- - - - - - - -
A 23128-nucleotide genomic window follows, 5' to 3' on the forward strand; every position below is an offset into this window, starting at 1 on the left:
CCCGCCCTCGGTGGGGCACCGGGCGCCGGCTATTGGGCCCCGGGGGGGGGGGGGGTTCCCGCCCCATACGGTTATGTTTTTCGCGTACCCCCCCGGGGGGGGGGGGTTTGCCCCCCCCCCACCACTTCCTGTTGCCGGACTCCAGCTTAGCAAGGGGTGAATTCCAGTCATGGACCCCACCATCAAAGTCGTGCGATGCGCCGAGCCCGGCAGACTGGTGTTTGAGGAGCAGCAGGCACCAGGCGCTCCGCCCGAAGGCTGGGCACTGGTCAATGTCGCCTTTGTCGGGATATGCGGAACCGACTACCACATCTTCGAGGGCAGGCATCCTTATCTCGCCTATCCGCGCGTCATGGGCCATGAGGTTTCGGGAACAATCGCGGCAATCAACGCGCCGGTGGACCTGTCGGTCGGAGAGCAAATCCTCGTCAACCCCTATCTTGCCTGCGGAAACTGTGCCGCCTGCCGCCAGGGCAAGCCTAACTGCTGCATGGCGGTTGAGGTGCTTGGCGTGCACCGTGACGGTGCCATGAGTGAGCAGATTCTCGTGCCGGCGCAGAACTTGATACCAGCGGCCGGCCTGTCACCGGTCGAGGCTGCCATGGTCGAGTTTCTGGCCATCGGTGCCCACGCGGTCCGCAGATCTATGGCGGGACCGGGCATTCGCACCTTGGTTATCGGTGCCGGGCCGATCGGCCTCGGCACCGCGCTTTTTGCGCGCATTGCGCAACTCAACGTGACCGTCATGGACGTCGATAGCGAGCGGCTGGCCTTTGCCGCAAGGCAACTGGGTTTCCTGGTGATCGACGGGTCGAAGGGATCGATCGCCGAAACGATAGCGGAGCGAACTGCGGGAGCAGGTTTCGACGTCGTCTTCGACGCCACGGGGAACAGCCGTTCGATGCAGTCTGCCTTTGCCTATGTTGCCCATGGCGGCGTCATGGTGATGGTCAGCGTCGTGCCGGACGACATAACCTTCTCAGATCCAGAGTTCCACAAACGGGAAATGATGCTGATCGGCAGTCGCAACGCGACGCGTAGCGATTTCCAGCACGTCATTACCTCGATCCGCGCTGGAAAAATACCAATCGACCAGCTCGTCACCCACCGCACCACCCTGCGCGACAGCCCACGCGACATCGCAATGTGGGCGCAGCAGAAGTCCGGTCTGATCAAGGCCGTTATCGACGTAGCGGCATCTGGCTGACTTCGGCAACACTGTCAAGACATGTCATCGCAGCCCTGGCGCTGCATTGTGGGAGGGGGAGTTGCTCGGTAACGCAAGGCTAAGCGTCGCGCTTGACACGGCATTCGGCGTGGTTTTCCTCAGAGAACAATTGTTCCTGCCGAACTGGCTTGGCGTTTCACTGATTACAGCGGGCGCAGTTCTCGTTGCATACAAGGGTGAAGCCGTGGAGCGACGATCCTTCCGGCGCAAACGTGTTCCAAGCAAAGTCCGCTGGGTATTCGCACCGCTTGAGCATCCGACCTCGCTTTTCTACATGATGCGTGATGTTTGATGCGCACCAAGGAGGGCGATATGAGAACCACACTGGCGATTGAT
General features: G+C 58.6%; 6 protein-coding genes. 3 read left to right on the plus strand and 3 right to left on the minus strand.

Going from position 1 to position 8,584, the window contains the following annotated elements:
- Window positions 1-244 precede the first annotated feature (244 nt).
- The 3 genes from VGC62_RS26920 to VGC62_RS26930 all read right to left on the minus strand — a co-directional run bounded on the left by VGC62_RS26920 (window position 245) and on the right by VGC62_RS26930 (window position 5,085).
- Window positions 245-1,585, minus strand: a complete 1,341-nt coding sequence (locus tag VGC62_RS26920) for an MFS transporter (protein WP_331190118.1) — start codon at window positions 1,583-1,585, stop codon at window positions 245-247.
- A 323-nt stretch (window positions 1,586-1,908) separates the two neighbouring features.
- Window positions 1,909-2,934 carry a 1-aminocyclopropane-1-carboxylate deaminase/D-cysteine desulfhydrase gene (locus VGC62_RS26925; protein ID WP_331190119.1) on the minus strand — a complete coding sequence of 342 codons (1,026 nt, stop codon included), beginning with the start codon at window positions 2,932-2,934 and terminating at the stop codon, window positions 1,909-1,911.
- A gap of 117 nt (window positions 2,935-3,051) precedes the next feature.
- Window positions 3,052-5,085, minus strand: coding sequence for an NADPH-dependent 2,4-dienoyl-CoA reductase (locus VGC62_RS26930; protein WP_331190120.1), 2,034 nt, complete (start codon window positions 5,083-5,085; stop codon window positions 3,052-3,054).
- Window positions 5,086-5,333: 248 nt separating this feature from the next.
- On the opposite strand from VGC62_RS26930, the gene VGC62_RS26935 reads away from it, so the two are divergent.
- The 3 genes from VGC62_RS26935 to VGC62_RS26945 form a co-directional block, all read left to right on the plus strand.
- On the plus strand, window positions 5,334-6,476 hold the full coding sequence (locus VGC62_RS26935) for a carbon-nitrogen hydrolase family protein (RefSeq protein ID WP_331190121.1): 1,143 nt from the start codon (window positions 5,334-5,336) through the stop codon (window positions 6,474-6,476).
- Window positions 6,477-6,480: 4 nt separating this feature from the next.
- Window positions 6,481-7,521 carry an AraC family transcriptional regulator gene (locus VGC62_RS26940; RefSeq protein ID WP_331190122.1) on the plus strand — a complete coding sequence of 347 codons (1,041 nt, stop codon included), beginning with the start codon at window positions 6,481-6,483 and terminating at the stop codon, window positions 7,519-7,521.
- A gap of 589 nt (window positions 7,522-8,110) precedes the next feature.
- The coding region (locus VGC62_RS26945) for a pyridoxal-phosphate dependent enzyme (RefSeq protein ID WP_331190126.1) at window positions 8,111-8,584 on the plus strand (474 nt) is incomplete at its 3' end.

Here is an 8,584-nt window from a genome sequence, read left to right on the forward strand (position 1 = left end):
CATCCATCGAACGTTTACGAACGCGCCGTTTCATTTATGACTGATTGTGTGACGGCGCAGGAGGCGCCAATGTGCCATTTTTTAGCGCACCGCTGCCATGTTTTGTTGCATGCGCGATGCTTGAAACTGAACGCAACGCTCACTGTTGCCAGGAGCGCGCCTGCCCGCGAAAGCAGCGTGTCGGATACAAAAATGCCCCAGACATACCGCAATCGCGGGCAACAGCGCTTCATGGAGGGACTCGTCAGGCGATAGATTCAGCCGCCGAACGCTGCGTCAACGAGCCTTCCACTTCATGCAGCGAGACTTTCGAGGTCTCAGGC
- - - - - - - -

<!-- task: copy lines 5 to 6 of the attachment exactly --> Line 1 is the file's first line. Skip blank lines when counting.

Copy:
- Window positions 1-244 precede the first annotated feature (244 nt).
- The 3 genes from VGC62_RS26920 to VGC62_RS26930 all read right to left on the minus strand — a co-directional run bounded on the left by VGC62_RS26920 (window position 245) and on the right by VGC62_RS26930 (window position 5,085).